Cindy Machles 12:26
So funny. I think it’s all seamless. I really do. I think of what I think so I think marketing is about communication. Fundamentally, that’s what it is. And I had the creative director years ago now retired, but he would always say to me, if it’s hard for me to develop a creative campaign, then there’s something flawed in the idea. So it’s not that creative campaigns develop themselves. But they start with communication. That just makes sense. So being a good communicator, is what makes me good at marketing. And I think what makes me good as an entrepreneur, and just, I don’t know, just, I think it all starts with that I was a journalism major in college. So my experience from the very beginning was how to write something. And it was mostly to write something that would be appropriate in the newsroom. So it had to be short, it had to be to the point it had to lead with a hook. And that’s essentially what marketing is. And when you’re an entrepreneur, you have to lead with a hook and an idea that entices people to want to come work with you. So it’s all very, very connected.
Chad Franzen 13:47
Was there something that caused you to go from being a reporter to, you know, a marketer, you know, somebody like that?
Cindy Machles 13:52
Yeah, it was just that, honestly, I come from a small town, Lancaster, Pennsylvania. And I had been in I went to my undergraduate in Boston, and then I was thinking about what’s next. And if I had decided to go the newspaper route, I would have probably been in a smaller town, Lancaster, and I had my sights set on big cities. And I wanted to I thought about, well, what can I use my communication skills to do that will allow me to, frankly, live anywhere I want. I was 20 something at the time, that’s important. And I went to business school and studied marketing. And then my very first job was in San Francisco. And how exciting is that? Yeah, absolutely.
Chad Franzen 14:36
Very exciting. So tell me about your work as a mentor to startups at the University of Chicago at the Polsky Center.
Cindy Machles 14:46
So I am a graduate of Chicago Booth of business school, and within University of Chicago, the Polsky Center. While there are a lot of Booths students who use the Polsky Center to help get there Startups off the ground. The Polsky Center is agnostic to whatever program someone is from within the University of Chicago. And every year they do something called the alumni New Venture Challenge. And what they need is they need what a mentors. I’m a mentor on the East Coast. Right now I’m working with five teams. Last night, in fact, was my night to work with we split the teams because I’m not the only person. So it was my night to work with three of the startups. And those three just happened to be focused in healthcare, doing very interesting things. So they taught me some ideas that I didn’t know. And I was able to use my experience to help guide them as well. And I left it’s, it was five to six, at six o’clock after the meeting ended. I just felt so fulfilled.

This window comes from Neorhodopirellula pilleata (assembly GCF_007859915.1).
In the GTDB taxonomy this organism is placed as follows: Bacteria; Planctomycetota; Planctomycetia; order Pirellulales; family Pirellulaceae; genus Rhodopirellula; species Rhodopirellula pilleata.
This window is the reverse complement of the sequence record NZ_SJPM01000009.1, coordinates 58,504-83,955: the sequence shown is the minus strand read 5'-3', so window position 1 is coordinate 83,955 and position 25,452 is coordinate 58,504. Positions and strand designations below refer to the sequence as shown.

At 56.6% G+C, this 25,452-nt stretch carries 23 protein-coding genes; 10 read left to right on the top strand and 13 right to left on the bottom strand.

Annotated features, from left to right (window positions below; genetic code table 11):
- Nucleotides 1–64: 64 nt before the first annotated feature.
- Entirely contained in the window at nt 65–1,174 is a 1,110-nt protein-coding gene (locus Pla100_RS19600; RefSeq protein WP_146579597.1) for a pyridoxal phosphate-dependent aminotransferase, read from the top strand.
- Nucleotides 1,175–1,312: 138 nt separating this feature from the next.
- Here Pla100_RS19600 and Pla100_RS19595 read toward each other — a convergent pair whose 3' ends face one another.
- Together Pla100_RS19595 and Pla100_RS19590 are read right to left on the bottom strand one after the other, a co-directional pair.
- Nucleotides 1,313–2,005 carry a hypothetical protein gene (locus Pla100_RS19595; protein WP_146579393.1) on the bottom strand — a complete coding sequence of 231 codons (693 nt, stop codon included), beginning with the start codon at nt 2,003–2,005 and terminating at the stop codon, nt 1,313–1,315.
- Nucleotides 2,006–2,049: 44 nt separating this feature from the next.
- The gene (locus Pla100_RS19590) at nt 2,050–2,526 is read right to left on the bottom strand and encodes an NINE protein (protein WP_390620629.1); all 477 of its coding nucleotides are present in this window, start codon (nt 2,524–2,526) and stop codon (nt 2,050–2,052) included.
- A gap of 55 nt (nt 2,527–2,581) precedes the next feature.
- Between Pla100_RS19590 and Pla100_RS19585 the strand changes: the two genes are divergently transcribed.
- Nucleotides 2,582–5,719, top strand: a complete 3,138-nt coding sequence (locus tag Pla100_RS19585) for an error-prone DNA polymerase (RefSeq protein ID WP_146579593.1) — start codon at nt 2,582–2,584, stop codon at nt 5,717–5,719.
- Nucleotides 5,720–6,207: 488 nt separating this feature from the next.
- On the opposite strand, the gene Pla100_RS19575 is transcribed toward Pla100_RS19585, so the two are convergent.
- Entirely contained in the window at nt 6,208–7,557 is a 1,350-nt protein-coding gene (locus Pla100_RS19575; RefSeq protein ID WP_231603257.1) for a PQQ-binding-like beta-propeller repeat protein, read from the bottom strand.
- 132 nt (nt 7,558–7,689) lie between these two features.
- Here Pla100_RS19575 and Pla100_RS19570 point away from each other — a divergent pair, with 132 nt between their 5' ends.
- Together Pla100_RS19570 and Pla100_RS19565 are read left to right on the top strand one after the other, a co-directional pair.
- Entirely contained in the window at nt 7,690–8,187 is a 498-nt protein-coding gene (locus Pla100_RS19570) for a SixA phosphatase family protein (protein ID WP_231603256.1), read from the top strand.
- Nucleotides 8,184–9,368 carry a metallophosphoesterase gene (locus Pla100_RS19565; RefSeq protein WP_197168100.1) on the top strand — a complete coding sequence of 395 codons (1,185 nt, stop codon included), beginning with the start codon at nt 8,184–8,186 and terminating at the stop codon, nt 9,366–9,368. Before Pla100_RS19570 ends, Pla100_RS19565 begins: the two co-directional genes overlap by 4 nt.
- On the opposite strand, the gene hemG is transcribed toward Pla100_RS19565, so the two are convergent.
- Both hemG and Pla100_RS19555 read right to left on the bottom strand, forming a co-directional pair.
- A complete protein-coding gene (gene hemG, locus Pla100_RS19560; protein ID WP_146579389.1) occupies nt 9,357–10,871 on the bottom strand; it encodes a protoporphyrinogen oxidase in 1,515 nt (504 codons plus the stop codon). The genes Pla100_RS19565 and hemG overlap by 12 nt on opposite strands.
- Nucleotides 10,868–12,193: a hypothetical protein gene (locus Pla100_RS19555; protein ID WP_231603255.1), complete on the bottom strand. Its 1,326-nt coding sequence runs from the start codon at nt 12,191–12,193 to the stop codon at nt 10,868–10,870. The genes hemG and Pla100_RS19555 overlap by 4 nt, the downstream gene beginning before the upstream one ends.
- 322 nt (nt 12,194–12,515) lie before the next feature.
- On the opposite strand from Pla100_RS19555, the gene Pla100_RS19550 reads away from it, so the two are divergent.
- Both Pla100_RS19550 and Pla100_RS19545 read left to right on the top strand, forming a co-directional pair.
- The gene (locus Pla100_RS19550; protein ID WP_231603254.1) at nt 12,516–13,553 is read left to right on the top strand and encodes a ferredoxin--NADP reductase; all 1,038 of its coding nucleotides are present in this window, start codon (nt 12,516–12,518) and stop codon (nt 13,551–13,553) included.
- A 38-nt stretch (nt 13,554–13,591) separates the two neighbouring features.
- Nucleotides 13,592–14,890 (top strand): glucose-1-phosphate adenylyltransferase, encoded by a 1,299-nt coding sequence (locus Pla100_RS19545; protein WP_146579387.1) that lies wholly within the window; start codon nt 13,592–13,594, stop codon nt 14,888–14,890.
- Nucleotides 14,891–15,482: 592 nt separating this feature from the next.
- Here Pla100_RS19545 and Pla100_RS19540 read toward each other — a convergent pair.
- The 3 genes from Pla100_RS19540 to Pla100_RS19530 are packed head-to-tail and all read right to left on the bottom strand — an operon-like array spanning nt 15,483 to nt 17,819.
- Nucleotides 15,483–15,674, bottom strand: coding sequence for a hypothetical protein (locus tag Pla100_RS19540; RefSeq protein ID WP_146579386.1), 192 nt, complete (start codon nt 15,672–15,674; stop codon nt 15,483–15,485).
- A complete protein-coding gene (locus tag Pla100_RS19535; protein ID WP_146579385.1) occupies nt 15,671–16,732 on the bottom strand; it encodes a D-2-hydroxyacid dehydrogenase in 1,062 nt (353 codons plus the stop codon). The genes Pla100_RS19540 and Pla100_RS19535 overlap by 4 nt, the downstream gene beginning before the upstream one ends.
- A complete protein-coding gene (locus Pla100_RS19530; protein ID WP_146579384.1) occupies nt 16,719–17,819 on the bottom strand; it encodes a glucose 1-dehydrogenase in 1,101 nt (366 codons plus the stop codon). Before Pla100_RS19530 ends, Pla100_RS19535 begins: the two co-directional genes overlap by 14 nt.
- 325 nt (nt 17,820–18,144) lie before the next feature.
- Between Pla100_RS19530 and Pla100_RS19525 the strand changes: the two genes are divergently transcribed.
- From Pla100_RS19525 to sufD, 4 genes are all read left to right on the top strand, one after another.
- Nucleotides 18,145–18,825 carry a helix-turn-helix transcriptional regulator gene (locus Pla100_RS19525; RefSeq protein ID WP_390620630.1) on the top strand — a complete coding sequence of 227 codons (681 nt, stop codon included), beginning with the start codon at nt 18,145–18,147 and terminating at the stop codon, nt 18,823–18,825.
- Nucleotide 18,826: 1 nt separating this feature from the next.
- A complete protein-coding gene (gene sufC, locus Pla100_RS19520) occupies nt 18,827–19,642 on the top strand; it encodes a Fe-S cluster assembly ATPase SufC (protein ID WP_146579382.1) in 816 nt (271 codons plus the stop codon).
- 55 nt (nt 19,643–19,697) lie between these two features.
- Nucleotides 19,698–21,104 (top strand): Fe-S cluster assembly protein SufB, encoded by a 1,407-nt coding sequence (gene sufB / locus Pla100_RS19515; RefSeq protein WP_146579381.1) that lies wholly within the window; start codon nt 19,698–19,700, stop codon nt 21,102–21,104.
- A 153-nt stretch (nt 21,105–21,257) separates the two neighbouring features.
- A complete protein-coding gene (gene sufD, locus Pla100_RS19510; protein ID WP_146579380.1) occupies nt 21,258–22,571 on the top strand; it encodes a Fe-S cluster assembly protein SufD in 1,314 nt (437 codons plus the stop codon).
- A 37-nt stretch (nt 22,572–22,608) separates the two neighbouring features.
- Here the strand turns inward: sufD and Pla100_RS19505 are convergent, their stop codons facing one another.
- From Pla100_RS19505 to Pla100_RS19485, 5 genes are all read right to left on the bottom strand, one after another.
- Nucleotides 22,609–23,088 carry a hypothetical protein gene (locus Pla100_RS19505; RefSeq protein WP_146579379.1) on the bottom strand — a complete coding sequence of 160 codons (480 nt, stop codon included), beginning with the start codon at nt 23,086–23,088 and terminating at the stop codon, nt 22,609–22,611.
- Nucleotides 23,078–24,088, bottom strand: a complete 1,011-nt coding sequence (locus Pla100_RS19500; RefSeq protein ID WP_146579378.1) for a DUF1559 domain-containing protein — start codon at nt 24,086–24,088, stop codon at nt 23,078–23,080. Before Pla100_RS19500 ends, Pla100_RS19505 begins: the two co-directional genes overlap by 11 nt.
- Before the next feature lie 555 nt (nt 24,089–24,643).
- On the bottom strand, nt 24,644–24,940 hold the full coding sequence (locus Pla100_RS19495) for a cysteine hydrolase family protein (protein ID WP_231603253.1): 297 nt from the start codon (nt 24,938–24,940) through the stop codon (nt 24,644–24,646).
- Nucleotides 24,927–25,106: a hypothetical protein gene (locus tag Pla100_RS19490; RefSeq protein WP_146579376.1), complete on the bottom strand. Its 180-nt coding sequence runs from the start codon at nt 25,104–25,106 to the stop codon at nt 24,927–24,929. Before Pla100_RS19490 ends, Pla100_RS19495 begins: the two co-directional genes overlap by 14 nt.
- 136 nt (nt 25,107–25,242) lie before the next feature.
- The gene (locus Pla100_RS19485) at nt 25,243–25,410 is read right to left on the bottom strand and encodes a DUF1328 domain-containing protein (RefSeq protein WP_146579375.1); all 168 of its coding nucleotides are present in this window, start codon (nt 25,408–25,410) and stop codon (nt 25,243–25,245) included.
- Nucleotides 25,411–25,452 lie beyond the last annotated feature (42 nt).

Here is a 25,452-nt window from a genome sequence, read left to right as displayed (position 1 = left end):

Chad Franzen 15:55
Sure, how important is it to you to help to have them see success, like what like, these guys have an incredible idea, and then take that idea and put it into fruition?
Cindy Machles 16:06
I want all of these startups to be successful. The problem is that probably only one will emerge from the East Coast and compete for the finals, which is a monetary prize, which is obviously very significant for these companies. And fortunately, I get to mentor them all I’m not a judge as to who will move forward, I that would be much harder for me, you have
Chad Franzen 16:30
a you have all kinds of brand management experience dating back to, you know, dating back to the 80s. In terms of entrepreneurial. I’m so sorry. It’s very impressive experience, very impressive experience. What uh, what have you learned as an entrepreneur kind of lessons, that you can only learn through experience that maybe you can share with some of these people that you’re mentoring.
Cindy Machles 16:56
This is kind of a funny story. So in our first few months of being in business, I was operating as I always had operated when I was working at Clorox, and Johnson and Johnson and within WPP. And that is focusing on client needs, and not really thinking about the bank account. Because when you work for big companies, you don’t have to think about the bank account. We were doing extremely well and invoicing clients. And for whatever reason, some of our invoices got lost. And all of a sudden, I looked up and checked in on the bank account. And we were doing gangbusters. We’re super busy. Everybody is pushing out great work. And we’re about to run out of money. And that is the lesson of entrepreneurship is cashflow. And you must pay attention to it. Even though that part of the business is my least favorite. Absolutely, I must be on top of it. And fortunately, I have an excellent CFO who makes sure that I don’t lose sight.
Chad Franzen 18:02
And you start out with a CFO or somebody who’s in charge of that even though even if that’s kind of your wheelhouse or do you guys an essential for an entrepreneur to be at least you know, aware of it?
Cindy Machles 18:12